In the latest Harvard Business Review, Daniel Isenberg, professor of management practice at Babson College and executive director of the Babson Entrepreneurship Ecosystem Project, lays out a comprehensive list of action items for government that seek economic growth through creating a thriving "entrepreneurial ecosystem."
Isenberg sets up the opportunity for governments to spark entrepreneurship by taking a trip through Costco, and pointing out the products that come from small countries that he says represent strong business climates:
Rwanda, Chile, Israel, and Iceland all are fertile ground for entrepreneurship—thanks in no small part to the efforts of their governments. Though the companies behind the products on Costco’s shelves were launched by innovative entrepreneurs, those businesses were all aided, either directly or indirectly, by government leaders who helped build environments that nurture and sustain entrepreneurship. These entrepreneurship ecosystems have become a kind of holy grail for governments around the world—in both emerging and developed countries.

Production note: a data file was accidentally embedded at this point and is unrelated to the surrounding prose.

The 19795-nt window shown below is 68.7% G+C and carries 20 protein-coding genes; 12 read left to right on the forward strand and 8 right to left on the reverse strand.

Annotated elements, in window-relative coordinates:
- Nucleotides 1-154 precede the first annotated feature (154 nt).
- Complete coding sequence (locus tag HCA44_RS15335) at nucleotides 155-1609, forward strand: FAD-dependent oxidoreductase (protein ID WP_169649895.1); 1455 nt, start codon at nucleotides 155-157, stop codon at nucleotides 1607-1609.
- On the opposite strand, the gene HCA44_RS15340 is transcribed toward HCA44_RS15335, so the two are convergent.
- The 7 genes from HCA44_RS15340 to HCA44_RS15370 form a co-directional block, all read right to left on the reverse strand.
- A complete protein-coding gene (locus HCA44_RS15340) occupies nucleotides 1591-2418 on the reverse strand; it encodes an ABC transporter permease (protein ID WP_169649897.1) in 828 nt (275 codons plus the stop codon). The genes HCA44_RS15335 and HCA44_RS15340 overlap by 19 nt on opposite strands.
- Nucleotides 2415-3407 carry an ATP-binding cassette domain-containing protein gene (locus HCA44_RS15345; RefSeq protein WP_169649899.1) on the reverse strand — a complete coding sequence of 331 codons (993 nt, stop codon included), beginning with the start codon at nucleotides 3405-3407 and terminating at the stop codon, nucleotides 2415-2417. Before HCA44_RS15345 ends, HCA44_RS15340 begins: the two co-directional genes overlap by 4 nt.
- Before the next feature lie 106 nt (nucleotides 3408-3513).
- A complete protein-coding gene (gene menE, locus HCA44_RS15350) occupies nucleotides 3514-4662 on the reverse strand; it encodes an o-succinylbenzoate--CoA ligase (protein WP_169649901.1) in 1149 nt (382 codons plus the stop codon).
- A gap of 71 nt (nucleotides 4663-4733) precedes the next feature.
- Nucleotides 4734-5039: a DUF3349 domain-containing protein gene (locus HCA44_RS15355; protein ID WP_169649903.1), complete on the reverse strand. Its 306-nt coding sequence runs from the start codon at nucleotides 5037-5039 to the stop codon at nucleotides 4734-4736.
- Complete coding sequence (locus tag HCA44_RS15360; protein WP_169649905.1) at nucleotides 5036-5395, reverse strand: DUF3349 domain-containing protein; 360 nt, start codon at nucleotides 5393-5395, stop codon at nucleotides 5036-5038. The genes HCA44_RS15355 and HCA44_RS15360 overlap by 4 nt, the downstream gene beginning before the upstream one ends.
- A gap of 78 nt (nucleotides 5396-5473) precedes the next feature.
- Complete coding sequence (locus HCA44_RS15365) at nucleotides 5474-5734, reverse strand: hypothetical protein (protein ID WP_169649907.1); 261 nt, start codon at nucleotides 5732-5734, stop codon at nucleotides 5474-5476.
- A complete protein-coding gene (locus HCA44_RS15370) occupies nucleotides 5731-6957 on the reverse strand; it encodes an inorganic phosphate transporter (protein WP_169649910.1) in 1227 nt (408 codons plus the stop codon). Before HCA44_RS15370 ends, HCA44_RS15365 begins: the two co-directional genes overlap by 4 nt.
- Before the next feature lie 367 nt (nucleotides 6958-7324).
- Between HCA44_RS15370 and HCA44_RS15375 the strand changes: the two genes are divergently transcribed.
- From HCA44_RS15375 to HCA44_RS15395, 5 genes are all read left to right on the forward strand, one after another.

Unfortunately, many governments take a misguided approach to building entrepreneurship ecosystems. They pursue some unattainable ideal of an ecosystem and look to economies that are completely unlike theirs for best practices. But increasingly, the most effective practices come from remote corners of the earth, where resources—as well as legal frameworks, transparent governance, and democratic values—may be scarce. In these places entrepreneurship has a completely new face.
For leaders and policymakers that wish to follow these examples, Isenberg provides these rules:
1: Stop Emulating Silicon Valley.
2: Shape the Ecosystem Around Local Conditions.
3: Engage the Private Sector from the Start.
4: Favor the High Potentials.
5: Get a Big Win on the Board.
6: Tackle Cultural Change Head-On.
7: Stress the Roots.
8: Don’t Overengineer Clusters; Help Them Grow Organically.
9: Reform Legal, Bureaucratic, and Regulatory Frameworks.
Read Isenberg's detailed descriptions for these action items in his HBR article, The Big Idea: How to Start an Entrepreneurial Revolution. Click here.
Filed under: entrepreneurship, global business, iceland, Chile, Rwanda, business incubators, Massachusetts, Costco, business ecosystems, governments and small business, Israel, public policy and entrepreneurship, business climate, entrepreneurship ecosystems, daniel isenberg